Finally, I wish to draw the Minister’s attention to the roll-out of Tasers in Northamptonshire. Because police officers are not being properly protected by the courts, and because there is not a sufficient deterrent for people not to assault police officers, Chief Constable Nick Adderley has made the brave decision to roll out Tasers to any frontline officer who chooses to use them. This makes Northamptonshire the first police force in the whole country to arm all its frontline officers with Tasers, if that is what they wish to do. The move means that over 300 officers have the option to be trained and equipped with Tasers, and the latest numbers show that 328 officers locally routinely carry Tasers.
Chief Constable Adderley says:
“Enough is enough. Every week, I am made aware of more and more sickening attacks on my officers—they are spat at, assaulted on a daily basis, and are being exposed to increasing levels of violence when they are deployed to incidents.
No-one comes to work to be assaulted and I want to make it crystal clear that my officers certainly don’t. It’s time to give all frontline officers the ability to defend themselves and defend members of the public, which involves equipping them with more than a baton, handcuffs and a can of pepper spray.”
Some people may think that if officers are armed with Tasers, Tasers are being deployed too often and the barbs that come out of them are regularly being fired. That is not how Tasers work in the vast majority of cases. Home Office figures show that Tasers were used in just over 17,000 incidents across the country in the year to March 2018—the Minister will have more up-to-date figures than I do—and that was up from 11,500 the year before. However, in 85% of cases where a Taser is deployed —where an officer takes the Taser out of its holster and points it at the suspect—it is not discharged. That is because when an officer draws, aims and places the Taser red dot on the suspect, and the suspect can see the red dot on their chest, their arm or their leg, the weapon is officially used but not actually discharged. All too often, the red dot is enough to quell the threat, meaning that the officer rarely has to discharge the weapon.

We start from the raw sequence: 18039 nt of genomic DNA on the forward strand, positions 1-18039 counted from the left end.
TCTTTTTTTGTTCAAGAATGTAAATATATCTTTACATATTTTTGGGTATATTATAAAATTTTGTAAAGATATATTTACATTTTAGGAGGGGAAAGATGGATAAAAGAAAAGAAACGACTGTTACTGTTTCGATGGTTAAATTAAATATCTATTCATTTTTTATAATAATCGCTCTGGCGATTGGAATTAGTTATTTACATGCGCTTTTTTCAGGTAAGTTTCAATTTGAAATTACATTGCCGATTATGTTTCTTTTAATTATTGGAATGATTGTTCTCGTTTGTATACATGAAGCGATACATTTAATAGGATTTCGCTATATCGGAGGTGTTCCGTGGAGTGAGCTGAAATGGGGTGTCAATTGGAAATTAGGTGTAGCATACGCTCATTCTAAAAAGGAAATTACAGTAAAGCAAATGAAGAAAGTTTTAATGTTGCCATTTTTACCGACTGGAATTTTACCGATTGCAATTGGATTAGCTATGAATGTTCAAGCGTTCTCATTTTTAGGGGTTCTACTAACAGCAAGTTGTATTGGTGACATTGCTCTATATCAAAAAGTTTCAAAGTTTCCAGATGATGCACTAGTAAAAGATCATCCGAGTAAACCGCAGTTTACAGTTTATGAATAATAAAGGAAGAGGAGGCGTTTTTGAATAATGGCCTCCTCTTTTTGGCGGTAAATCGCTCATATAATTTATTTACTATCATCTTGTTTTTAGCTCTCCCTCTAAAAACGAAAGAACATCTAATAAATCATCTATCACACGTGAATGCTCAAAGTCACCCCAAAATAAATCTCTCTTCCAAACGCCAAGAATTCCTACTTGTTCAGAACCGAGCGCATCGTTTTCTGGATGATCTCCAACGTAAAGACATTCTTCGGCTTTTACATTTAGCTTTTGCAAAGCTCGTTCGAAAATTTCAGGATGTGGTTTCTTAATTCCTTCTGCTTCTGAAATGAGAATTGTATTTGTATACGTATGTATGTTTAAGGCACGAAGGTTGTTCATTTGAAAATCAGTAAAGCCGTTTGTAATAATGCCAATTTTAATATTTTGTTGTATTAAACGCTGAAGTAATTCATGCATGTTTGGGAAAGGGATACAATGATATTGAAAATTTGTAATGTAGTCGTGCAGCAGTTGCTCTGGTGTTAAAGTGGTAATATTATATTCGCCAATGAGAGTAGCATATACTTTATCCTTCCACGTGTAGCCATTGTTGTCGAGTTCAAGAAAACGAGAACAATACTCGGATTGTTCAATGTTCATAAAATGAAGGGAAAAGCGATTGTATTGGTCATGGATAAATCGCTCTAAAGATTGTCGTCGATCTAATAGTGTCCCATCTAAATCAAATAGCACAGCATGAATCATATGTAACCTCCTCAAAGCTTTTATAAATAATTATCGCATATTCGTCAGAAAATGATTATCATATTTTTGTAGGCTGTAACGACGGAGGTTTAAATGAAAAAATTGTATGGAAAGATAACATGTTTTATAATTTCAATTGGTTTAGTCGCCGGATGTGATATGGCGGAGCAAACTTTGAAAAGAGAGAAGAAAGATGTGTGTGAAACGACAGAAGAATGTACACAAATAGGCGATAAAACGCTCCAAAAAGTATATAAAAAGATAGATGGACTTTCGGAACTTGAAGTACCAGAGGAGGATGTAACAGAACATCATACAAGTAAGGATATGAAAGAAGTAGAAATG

I believe, as the chief constable does, that Taser works. Just last week, according to the chief constable, a police officer used a Taser locally in Northamptonshire to stop a man strangling a colleague and saved that colleague’s life. Two weekends ago, a Northamptonshire officer was forced to the ground and strangled to the point where he nearly lost consciousness. Due to the size of the offender, strikes proved ineffective. PAVA spray was also ineffective. Thank goodness, the officer’s colleague had a Taser, which saved the officer’s life. The man who was assaulting the officer was heavily intoxicated. When the officers tried to arrest him, he set upon them and pinned one of them to the ground. He was a large individual and was strangling the officer to the point that the accompanying officer could not get him off his colleague. The only thing that prevented the officer from being more seriously injured or potentially killed was the discharge of the Taser.
Can we have more county lines drugs busts? Can we have more ANPR technology? Can we have a wider roll-out of Tasers? And can we have fewer assaults on police officers?